European Defence Agency Ministerial Steering Board
The EDA Ministerial Steering Board is likely to focus on work to date developing the policy framework for systematic and long-term co-operation, called for in the December 2013 European Council conclusions. The UK supports efforts to encourage EU member states to invest in defence capabilities and co-ordinate requirements
where appropriate, to help deliver efficiencies and address critical shortfalls. Any EU framework must not duplicate existing NATO defence planning activities and must not cross the UK’s established defence red lines.
Defence Foreign Affairs Council
Ministers will discuss the recent joint communication on maritime security from the Commission and Baroness Ashton, which sets out elements that could be incorporated in an EU maritime security strategy. We support developing a more co-ordinated and coherent approach to existing Commission and the European External Action Service (EEAS) work in this field, and will seek to ensure the final strategy, expected in June, takes full account of the roles of other international organisations, particularly NATO.
Central African Republic
Ministers will receive an update on the deployment of the EU’s operation in the Central African Republic, EUFOR RCA. The UK is concerned about the ongoing security and humanitarian situation in the Central African Republic, and EUFOR RCA will contribute to security in Bangui until a successful hand-over to the African Union mission or a possible UN peacekeeping operation can be completed. We would like to see the operation deployed and having effect on the ground quickly, and are examining in detail possible logistic support to help achieve this. The UK has provided a staff officer to the operation headquarters in Larissa, but will not be contributing any combat troops.
In the context of recent events in Ukraine, Baroness Ashton is likely to provide an update on the EU’s support to its eastern partners, including Ukraine, Georgia and Moldova. We will continue to encourage co-operation with eastern partners in the context of the EU’s common security and defence policy (CSDP), building on existing EU work to support and facilitate eastern partners’ contributions to CSDP missions and operations.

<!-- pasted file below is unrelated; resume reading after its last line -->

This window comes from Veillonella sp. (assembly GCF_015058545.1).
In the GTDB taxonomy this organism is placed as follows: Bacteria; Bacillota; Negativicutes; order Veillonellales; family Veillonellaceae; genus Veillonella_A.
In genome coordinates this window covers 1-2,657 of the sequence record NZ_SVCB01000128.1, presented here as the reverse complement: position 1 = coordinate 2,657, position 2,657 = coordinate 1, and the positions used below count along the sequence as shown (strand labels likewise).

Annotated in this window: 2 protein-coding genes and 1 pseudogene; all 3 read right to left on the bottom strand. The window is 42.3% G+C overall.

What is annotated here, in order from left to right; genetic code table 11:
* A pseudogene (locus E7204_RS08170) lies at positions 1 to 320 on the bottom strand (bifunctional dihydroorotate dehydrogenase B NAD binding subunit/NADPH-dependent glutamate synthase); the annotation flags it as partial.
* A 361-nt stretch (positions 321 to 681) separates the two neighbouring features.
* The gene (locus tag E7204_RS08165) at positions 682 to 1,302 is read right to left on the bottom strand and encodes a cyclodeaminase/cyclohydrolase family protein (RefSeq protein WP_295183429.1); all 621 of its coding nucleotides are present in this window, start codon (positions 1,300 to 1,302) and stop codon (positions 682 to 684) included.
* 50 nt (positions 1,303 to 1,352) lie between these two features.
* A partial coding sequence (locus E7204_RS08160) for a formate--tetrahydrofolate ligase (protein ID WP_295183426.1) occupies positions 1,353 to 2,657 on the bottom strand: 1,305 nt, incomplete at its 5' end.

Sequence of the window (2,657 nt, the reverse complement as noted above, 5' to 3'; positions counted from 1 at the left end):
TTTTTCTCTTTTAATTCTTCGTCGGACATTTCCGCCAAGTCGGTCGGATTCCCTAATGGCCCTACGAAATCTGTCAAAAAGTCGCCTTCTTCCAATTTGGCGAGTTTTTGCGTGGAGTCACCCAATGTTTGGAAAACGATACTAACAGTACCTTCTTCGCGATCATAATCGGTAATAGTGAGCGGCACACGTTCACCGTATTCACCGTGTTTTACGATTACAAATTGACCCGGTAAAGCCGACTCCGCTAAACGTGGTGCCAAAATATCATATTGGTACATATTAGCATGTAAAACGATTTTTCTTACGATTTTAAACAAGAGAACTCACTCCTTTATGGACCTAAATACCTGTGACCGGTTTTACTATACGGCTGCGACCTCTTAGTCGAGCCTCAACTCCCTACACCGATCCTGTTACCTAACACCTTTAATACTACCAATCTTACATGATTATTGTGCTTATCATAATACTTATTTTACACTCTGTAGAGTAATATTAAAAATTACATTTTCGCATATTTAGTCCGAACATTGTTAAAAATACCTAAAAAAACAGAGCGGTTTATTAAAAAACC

Written Ministerial Statements – Nuclear Safety Committee/Nuclear Research Advisory Council, Defence – 31 March 2014
Philip Hammond (The Secretary of State for Defence; Runnymede and Weybridge, Conservative)
I am today announcing the start of the triennial reviews of the Defence Nuclear Safety Committee (DNSC) and the Nuclear Research Advisory Council (NRAC). Triennial reviews are part of the Government’s commitment to ensuring that non-departmental public bodies continue to have regular independent challenge.
The DNSC’s remit includes all safety aspects relating to the naval nuclear propulsion plant and nuclear weapon systems, including related issues of design, development, manufacture, storage, in-service support, handling, transport, operational training, support facilities and capabilities, and the safety of workers and the public.
The NRAC is responsible for reviewing the atomic weapons establishment (AWE) nuclear warhead research and capability maintenance programme, including the requirement for above ground experiments and other facilities and techniques necessary to develop and maintain a UK nuclear weapon capability in the absence of underground testing; NRAC also examines AWE’s programme of international collaboration.
The reviews will examine whether there is a continuing need for DNSC and NRAC’s function, their form and whether they should continue to exist at arm’s length from Government. Should the reviews conclude there is a continuing need for the bodies, they will go on to examine whether the bodies, control and governance arrangements continue to meet the recognised principles of good corporate governance.
I will inform both Houses of the outcome of the reviews when they are completed.